"Activist Group Scares Parents About 'Toxic' School Supplies," by American Council on Science and Heath. As the summer season draws to a close, students and parents are making their annual back-to-school shopping trips, stocking up on pencils, notebooks, and backpacks. But before you pick up that Dora the Explorer backpack, the Center for Health, Environment & Justice (CHEJ) wants the public to know that the popular Disney, Spiderman, and Dora branded children’s products (among others) are … [Read more...]

BPA Ban for no Good Reason

"FDA Bans BPA in Baby Bottles Based on Pressure, not Science," by American Council on Science and Health. In April, we lauded the FDA for ignoring chemophobic hype when the agency refused to ban the use of bisphenol A (BPA) in food packaging, cans, and other consumer products. Despite activist pressure — including a lawsuit by the Natural Resources Defense Council — the FDA stuck to its scientific guns and determined that BPA posed no health threats to consumers. Imagine our disappointment, … [Read more...]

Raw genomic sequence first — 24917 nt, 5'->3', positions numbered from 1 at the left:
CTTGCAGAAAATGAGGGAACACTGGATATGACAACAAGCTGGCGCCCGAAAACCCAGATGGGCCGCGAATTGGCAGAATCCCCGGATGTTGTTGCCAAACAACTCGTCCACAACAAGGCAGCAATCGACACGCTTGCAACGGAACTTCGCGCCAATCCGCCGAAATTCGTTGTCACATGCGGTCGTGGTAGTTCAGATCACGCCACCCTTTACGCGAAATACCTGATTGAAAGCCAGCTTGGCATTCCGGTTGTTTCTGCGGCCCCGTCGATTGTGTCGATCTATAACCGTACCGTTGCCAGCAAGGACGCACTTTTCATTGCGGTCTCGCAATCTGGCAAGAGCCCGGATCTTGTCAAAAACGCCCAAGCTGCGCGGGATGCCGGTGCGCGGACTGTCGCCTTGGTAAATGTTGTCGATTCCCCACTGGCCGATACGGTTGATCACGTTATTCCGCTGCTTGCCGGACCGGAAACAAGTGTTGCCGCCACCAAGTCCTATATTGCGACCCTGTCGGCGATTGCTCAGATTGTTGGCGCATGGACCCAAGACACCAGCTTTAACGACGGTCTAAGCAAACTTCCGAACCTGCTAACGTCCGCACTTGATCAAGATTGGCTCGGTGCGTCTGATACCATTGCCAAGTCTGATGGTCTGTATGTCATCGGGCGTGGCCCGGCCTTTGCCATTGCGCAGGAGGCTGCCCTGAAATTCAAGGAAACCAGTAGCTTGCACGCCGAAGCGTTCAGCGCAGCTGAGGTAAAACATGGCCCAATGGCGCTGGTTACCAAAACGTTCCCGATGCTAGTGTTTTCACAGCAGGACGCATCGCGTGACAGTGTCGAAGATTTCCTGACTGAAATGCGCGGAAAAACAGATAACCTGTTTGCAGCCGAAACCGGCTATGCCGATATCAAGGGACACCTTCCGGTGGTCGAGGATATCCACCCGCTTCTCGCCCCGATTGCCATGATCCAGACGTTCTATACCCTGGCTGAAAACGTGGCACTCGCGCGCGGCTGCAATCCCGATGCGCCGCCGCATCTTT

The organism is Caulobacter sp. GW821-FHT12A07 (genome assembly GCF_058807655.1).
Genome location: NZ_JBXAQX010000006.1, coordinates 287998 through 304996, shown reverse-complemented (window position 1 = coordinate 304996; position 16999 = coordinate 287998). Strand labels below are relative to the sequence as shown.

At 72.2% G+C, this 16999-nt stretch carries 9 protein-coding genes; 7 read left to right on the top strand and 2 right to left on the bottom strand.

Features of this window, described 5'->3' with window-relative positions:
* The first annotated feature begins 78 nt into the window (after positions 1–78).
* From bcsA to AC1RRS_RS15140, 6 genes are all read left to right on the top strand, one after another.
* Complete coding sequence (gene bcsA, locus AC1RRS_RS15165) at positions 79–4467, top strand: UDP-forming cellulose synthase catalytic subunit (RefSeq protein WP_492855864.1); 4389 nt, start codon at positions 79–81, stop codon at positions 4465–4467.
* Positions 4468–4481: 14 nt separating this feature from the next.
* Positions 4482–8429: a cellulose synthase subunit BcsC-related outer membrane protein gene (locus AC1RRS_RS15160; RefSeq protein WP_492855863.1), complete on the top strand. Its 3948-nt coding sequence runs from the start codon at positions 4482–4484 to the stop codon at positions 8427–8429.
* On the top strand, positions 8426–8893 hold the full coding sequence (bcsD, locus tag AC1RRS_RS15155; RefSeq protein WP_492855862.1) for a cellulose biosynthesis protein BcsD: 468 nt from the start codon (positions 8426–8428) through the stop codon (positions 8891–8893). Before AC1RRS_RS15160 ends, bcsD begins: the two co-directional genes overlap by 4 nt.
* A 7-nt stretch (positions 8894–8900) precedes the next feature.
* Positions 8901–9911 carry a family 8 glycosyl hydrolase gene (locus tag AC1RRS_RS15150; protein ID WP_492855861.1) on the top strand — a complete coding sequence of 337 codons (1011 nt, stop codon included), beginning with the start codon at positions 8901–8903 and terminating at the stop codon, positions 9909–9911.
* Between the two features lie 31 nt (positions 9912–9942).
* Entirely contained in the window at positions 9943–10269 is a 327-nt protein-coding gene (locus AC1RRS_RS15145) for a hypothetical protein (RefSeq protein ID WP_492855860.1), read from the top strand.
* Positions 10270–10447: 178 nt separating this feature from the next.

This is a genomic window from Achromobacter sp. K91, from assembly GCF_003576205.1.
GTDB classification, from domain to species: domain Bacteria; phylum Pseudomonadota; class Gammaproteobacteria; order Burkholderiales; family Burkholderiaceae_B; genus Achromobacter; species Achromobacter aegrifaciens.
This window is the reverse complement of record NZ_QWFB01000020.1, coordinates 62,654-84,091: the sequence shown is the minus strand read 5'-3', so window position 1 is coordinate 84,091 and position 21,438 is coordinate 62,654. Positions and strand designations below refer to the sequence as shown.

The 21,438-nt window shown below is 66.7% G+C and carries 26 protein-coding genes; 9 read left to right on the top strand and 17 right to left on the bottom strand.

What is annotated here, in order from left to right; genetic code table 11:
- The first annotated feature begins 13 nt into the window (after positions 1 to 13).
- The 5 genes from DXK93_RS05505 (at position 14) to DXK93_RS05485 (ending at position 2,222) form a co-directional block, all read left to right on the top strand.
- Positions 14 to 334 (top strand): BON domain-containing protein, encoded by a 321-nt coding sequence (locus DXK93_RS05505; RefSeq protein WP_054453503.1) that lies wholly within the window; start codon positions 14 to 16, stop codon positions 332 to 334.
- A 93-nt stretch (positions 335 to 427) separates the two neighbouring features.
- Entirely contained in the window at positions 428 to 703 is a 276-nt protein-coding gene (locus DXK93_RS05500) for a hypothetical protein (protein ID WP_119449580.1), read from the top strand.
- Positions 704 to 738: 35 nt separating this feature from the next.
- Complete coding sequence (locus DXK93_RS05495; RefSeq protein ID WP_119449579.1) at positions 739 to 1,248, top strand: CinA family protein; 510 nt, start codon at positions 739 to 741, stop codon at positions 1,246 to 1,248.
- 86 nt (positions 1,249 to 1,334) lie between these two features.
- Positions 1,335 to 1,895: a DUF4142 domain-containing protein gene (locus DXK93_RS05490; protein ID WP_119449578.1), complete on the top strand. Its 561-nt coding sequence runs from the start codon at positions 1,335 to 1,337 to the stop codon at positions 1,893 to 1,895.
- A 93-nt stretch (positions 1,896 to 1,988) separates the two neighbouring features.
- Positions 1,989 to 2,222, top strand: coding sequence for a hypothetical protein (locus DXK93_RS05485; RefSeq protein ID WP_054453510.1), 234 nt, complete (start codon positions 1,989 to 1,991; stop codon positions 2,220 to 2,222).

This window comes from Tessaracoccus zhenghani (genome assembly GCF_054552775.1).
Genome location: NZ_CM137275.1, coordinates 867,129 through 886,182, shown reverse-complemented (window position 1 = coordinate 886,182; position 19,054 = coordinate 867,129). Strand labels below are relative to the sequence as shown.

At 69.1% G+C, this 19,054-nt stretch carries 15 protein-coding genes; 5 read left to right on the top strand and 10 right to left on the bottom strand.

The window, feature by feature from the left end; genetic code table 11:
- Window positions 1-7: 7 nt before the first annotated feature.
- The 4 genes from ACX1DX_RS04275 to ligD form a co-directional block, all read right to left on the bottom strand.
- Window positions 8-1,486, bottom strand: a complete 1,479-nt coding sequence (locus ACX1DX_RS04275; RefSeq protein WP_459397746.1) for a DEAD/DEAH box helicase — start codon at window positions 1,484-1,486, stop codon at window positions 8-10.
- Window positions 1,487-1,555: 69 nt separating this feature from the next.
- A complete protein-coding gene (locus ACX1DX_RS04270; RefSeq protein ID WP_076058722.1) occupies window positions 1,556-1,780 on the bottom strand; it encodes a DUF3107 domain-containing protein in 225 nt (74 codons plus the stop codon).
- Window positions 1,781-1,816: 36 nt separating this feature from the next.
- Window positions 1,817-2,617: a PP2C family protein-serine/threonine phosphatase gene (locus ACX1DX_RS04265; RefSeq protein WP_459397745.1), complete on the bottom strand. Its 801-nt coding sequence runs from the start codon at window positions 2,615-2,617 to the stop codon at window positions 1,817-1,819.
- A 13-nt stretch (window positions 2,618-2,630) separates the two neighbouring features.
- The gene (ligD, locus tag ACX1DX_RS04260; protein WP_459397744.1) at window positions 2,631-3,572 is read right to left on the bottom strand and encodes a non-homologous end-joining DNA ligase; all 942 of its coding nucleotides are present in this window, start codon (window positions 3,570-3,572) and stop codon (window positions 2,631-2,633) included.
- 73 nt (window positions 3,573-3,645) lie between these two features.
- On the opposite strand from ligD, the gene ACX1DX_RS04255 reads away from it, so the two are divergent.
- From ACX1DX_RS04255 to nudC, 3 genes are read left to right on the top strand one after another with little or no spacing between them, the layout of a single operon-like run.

Unlikely Link between Phthalates and Diabetes

"Scary common consumer products — not," by American Council on Science and Health. For years, agenda-driven activists have attempted to link phthalates to every conceivable ailment. And now, a new study twists and turns to try to link this class of chemicals — which are present in a wide variety of common products ranging from plastics to cosmetics — with a disease that afflicts many Americans: diabetes. The authors’ own interpretation of this questionable study indicates that exposure to … [Read more...]